MAYLE, WARDEN v. FELIX
CERTIORARI TO THE UNITED STATES COURT OF APPEALS FOR THE NINTH CIRCUIT
No. 04-563.Argued April 19, 2005--Decided June 23, 2005
Respondent Felix was convicted of murder and robbery in California state court and sentenced to life imprisonment. His current application for federal habeas relief centers on two alleged trial-court errors, both involving the admission of out-of-court statements during the prosecutor's case-in-chief but otherwise unrelated. Felix had made inculpatory statements during pretrial police interrogation. He alleged that those statements were coerced, and that their admission violated his Fifth Amendment privilege against self-incrimination. He also alleged that the admission of a videotape recording of testimony of a prosecution witness violated the Sixth Amendment's Confrontation Clause.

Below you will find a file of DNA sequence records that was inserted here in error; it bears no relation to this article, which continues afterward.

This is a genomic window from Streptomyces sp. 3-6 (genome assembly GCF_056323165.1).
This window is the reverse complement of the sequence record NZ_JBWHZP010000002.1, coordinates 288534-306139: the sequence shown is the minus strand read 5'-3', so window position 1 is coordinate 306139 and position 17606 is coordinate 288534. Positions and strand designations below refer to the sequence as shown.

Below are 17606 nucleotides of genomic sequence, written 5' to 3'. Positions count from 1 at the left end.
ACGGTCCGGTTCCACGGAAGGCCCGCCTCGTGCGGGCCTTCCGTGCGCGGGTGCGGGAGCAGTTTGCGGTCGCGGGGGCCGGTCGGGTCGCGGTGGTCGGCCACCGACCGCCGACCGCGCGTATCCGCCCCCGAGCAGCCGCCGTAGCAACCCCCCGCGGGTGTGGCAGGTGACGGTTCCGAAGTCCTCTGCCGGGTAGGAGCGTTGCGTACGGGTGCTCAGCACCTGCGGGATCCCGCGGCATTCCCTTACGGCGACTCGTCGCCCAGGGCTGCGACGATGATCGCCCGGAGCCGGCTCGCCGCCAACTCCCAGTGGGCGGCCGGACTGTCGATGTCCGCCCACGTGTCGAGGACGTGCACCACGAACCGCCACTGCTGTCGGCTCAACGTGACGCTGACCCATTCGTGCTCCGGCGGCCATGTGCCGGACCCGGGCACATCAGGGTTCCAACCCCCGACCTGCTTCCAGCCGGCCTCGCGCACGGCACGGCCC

Felix's conviction was affirmed on appeal and became final on August 12, 1997. Under the one-year limitation period imposed by the Antiterrorism and Effective Death Penalty Act of 1996 (AEDPA), 28 U. S. C. §2244(d)(1), Felix had until August 12, 1998 to file a habeas petition in federal court. On May 8, 1998, in a timely filed habeas petition, Felix asserted his Confrontation Clause challenge to admission of the videotaped prosecution witness testimony, but did not then challenge the admission of his own pretrial statements. On January 28, 1999, over five months after the August 12, 1998 expiration of AEDPA's time limit and eight months after the court appointed counsel to represent him, Felix filed an amended petition asserting a Fifth Amendment objection to admission of his pretrial statements. In response to the State's argument that the Fifth Amendment claim was time barred, Felix asserted the rule that pleading amendments relate back to the filing date of the original pleading when both the original plea and the amendment arise out of the same "conduct, transaction, or occurrence set forth ... in the original pleading," Fed. Rule Civ. Proc. 15(c)(2). Because his Fifth Amendment and Confrontation Clause claims challenged the constitutionality of the same criminal conviction, Felix urged, both claims arose out of the same "conduct, transaction, or occurrence." The District Court dismissed the Fifth Amendment claim as time barred, and rejected the Confrontation Clause claim on its merits. The Ninth Circuit affirmed as to the latter claim, but reversed the dismissal of the coerced statements claim and remanded it for further proceedings. In the court's view, the relevant "transaction" for Rule 15(c)(2) purposes was Felix's state-court trial and conviction. Defining transaction with greater specificity, the court reasoned, would unduly strain the meaning of "conduct, transaction, or occurrence" by dividing the trial and conviction into a series of individual occurrences.